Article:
« ZurückWeiter »
ecclesiastical purposes, the Latin was still guage. The French was the speech of the court, and in private correspondence had superseded the Latin. But with the great body of the people there was the great body of Anglo-Saxon words and forms of speech, with a living power in them which no foreign or ancient dialects could quench; and to that, the English language, imperfect, unformed, and changing as it was, this great poet gave his heart; showing, like his most illustrious successors, that the great poet is ever a true patriot also. "Let, then," said Chaucer, "clerkes enditen in Latin, for they have the propertie of science, and the knowing of that facultie; and lette Frenchmen in their French also enditen their queint termes, for it is kindly to their mouthes; and let us show our fantasies in such wordes as we learnden of our Dame's tongue." And when he wrote for the teaching of his little son, he used English, because, said he, "curious enditying and harde sentences are full hevy at once for such a childe to lerne," and bids the boy think of it as the King's English.*
It needed the large soul of a great poet to make choice of the People's speech rather than the dialects of the learned or the nobles. Chaucer's contemporary and senior brother-poet, honoured by him as the "moral Gower," ventured upon no such confidence in the language of the land. The legacy of his song was committed to Latin and to French words; and yet what might he not have achieved, had he oftener trusted the rude mothertongue, as in that passage in which he pictures Medea
* Prologue to Testament of Love. Ed. 1542, cited in Pickering's Edition of Chaucer, vol. i. p. 202.
going forth at midnight to gather herbs for the incantations
Whann there was naught but sterre light,
That no wight but hirselfe wist:
She glode forth, as an adder doth."
If Chaucer was unfortunate in the period of his country's language, he was happy in the era of his country's history. The Saxon and the Norman, the conqueror and conquered, had grown together into one people. It was Chaucer's fortune to be an eye-witness of that vast ambition which fired his sovereign in grasping at the diadem of France, to make the two great monarchies of Europe one; and how could the fire in a great poet's heart sleep, when he beheld his king and his prince, those proud Plantaganets, the third Edward and his heroic son, going forth like royal knights-errant in quest of majestic adventures. The reign was one of high monarchal pride, displayed, however, so as to animate a high national pride by lifting up the sense of the nation's dignity, and power, and magnificence. Kings were suppliant to England's princes for help-kings were captive in England's capital; and that ambitious noble, "old John of Gaunt," Chaucer's patron and kinsman, not content with his English dukedom, was proclaimed King of Castile. It was a period of highwrought martial enthusiasm, and the early modes of war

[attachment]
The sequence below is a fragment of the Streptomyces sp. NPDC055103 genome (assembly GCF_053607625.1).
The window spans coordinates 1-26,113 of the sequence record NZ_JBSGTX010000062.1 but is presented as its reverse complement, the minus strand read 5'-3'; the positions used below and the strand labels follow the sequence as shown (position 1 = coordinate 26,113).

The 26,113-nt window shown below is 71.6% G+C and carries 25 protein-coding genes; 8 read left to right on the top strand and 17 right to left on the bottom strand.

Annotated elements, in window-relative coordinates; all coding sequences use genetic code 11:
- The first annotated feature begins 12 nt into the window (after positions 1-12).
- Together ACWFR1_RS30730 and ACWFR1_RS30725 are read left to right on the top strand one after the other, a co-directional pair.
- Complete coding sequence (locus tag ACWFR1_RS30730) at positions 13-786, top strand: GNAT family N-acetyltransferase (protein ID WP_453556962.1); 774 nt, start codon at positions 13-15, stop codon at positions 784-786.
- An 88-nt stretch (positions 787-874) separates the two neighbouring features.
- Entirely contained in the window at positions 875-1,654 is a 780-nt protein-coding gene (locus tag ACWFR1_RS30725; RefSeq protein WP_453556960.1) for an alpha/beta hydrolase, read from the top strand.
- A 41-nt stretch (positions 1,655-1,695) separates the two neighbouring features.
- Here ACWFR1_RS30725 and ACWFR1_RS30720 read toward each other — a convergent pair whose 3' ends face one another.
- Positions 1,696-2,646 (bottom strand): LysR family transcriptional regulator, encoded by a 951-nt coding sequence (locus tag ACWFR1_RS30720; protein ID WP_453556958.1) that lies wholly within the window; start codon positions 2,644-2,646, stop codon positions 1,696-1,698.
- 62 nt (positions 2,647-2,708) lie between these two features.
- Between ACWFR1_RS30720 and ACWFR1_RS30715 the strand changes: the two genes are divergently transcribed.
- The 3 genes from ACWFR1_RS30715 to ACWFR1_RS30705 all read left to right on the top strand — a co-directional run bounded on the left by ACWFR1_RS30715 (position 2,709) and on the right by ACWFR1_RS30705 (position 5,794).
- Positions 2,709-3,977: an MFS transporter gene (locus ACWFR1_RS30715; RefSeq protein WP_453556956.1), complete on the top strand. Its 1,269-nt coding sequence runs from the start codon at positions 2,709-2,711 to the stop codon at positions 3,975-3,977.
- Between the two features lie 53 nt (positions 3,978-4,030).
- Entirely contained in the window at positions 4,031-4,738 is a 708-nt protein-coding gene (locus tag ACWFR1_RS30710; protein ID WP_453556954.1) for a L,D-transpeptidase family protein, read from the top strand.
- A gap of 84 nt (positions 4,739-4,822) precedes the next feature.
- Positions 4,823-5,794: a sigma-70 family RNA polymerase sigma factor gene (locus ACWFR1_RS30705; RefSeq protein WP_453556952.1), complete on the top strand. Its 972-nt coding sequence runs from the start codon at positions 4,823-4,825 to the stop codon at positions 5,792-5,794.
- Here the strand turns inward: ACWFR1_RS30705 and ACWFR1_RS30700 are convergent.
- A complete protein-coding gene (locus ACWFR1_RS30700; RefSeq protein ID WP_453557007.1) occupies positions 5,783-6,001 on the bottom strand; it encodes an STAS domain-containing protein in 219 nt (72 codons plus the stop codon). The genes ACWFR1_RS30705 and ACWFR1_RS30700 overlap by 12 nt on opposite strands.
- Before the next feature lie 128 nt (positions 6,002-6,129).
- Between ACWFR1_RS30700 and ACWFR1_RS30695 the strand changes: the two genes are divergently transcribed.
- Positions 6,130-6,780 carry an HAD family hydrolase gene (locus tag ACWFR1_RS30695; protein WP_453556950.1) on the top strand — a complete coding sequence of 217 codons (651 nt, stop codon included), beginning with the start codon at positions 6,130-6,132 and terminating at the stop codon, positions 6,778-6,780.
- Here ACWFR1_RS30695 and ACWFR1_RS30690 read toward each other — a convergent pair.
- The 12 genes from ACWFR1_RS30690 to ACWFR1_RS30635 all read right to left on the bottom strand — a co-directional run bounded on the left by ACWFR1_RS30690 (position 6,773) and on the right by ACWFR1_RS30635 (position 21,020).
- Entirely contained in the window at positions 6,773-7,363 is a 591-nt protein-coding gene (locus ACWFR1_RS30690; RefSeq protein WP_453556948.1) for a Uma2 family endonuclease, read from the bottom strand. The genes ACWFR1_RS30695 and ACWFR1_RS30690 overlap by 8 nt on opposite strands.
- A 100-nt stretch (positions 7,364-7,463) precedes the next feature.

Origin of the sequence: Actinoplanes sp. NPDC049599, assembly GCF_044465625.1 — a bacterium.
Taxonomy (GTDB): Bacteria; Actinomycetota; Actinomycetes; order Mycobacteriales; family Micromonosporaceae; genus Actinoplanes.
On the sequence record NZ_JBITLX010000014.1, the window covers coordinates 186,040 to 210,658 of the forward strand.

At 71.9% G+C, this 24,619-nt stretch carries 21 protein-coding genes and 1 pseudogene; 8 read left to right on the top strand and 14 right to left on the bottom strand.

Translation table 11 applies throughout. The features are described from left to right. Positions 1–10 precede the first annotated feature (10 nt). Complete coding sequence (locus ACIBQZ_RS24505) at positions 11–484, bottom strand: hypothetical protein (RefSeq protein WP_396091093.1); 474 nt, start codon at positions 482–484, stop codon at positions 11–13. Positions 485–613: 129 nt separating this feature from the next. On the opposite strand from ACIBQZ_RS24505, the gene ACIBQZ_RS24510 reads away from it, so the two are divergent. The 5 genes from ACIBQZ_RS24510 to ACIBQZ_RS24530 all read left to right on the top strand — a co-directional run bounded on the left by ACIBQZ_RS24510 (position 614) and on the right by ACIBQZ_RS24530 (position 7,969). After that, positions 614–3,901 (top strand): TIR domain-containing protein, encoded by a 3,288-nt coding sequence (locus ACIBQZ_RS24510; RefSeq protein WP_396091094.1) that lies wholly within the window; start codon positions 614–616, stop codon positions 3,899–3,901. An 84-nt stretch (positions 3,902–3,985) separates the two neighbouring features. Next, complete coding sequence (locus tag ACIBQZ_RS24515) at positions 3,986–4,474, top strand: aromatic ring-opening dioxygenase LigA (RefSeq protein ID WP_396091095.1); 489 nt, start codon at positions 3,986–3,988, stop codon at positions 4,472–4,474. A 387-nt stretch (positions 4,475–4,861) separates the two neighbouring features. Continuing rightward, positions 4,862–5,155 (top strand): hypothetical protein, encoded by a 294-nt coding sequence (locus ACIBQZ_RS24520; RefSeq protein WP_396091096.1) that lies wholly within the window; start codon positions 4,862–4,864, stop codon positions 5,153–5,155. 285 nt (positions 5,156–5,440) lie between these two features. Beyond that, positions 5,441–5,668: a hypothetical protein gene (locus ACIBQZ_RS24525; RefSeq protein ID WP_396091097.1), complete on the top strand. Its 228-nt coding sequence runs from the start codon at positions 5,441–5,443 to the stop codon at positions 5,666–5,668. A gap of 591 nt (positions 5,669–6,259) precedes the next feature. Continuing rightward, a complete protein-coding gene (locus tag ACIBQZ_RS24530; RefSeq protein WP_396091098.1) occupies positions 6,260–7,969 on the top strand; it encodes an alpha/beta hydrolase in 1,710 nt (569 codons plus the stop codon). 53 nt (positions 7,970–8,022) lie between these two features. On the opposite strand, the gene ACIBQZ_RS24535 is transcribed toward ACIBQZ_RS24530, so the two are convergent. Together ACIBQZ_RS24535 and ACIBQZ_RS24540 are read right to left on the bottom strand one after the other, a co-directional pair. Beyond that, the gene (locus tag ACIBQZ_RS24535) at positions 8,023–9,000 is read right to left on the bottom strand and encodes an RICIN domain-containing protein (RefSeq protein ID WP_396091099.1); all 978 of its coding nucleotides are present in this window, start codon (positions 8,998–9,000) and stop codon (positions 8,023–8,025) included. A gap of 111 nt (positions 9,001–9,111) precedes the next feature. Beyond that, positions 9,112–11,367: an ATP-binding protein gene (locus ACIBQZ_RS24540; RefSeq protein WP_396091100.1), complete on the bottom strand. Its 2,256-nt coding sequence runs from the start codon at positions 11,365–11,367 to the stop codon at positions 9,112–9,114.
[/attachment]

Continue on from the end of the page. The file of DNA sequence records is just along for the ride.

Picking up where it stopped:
fare passed not away without fierce employment, as if the arrow could not cease to be a weapon of death without drinking its last deep draught of blood, when the air was darkened over the plains of Crecy and Poictiers, by the shafts from the hosts of English archers. With all the animating movements of the reign, Chaucer was in close and active sympathy; he was a courtier and a soldier, as well as a student. No poet has ever held such large and free communion with the world and his fellow-men. stood in the presence of kings and nobles; and became versed in the love of chivalry, its principles and its fashions: he went forth from the pomp of the court to do a soldier's service, and in the season of peace to muse in the fields, to look with loving eyes upon the flowers, to sympathize with the simple hearts of children and of peasants, to honour womanhood alike in humble or in high estate, and to commune with the faithful and the zealous of the priesthood. He travelled into foreign lands, an envoy or an exile, (so varied was his career,) happy, if the conjecture be not unfounded, in listening to words falling from the living lips of Italy's great poet, then the aged Petrarch, possibly meeting Boccacio and Froissart. When, near three hundred years later, the youthful Milton visited the shores of Italy, amid all the classical associations that were thronging into his heart, he found room for the proud memory that the father of English poetry had stood on the same soil.*